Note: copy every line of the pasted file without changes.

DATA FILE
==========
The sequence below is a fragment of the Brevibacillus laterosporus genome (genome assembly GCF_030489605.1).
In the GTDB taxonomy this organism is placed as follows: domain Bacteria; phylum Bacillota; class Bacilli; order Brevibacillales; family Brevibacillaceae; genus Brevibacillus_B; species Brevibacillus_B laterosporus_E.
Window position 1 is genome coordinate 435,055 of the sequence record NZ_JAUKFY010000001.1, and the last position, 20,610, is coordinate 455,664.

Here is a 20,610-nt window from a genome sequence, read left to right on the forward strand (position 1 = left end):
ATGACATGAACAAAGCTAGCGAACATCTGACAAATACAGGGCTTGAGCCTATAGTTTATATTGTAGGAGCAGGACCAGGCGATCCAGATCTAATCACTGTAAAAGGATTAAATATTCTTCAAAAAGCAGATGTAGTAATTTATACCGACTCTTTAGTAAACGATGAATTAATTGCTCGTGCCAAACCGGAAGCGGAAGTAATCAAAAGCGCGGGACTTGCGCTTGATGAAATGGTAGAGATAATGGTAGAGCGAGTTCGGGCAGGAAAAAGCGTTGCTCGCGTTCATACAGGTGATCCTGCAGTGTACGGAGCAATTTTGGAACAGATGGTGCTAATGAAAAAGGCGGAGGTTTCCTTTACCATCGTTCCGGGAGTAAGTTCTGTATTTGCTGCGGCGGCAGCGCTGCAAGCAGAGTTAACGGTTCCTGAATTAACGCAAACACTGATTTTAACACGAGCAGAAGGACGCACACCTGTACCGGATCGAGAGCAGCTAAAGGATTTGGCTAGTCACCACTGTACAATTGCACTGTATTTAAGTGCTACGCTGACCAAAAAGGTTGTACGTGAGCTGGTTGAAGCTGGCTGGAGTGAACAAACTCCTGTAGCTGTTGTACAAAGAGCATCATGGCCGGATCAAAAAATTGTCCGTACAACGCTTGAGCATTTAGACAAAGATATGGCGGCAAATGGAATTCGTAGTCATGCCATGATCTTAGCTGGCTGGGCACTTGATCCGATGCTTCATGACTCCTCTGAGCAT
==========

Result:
The sequence below is a fragment of the Brevibacillus laterosporus genome (genome assembly GCF_030489605.1).
In the GTDB taxonomy this organism is placed as follows: domain Bacteria; phylum Bacillota; class Bacilli; order Brevibacillales; family Brevibacillaceae; genus Brevibacillus_B; species Brevibacillus_B laterosporus_E.
Window position 1 is genome coordinate 435,055 of the sequence record NZ_JAUKFY010000001.1, and the last position, 20,610, is coordinate 455,664.

Here is a 20,610-nt window from a genome sequence, read left to right on the forward strand (position 1 = left end):
ATGACATGAACAAAGCTAGCGAACATCTGACAAATACAGGGCTTGAGCCTATAGTTTATATTGTAGGAGCAGGACCAGGCGATCCAGATCTAATCACTGTAAAAGGATTAAATATTCTTCAAAAAGCAGATGTAGTAATTTATACCGACTCTTTAGTAAACGATGAATTAATTGCTCGTGCCAAACCGGAAGCGGAAGTAATCAAAAGCGCGGGACTTGCGCTTGATGAAATGGTAGAGATAATGGTAGAGCGAGTTCGGGCAGGAAAAAGCGTTGCTCGCGTTCATACAGGTGATCCTGCAGTGTACGGAGCAATTTTGGAACAGATGGTGCTAATGAAAAAGGCGGAGGTTTCCTTTACCATCGTTCCGGGAGTAAGTTCTGTATTTGCTGCGGCGGCAGCGCTGCAAGCAGAGTTAACGGTTCCTGAATTAACGCAAACACTGATTTTAACACGAGCAGAAGGACGCACACCTGTACCGGATCGAGAGCAGCTAAAGGATTTGGCTAGTCACCACTGTACAATTGCACTGTATTTAAGTGCTACGCTGACCAAAAAGGTTGTACGTGAGCTGGTTGAAGCTGGCTGGAGTGAACAAACTCCTGTAGCTGTTGTACAAAGAGCATCATGGCCGGATCAAAAAATTGTCCGTACAACGCTTGAGCATTTAGACAAAGATATGGCGGCAAATGGAATTCGTAGTCATGCCATGATCTTAGCTGGCTGGGCACTTGATCCGATGCTTCATGACTCCTCTGAGCAT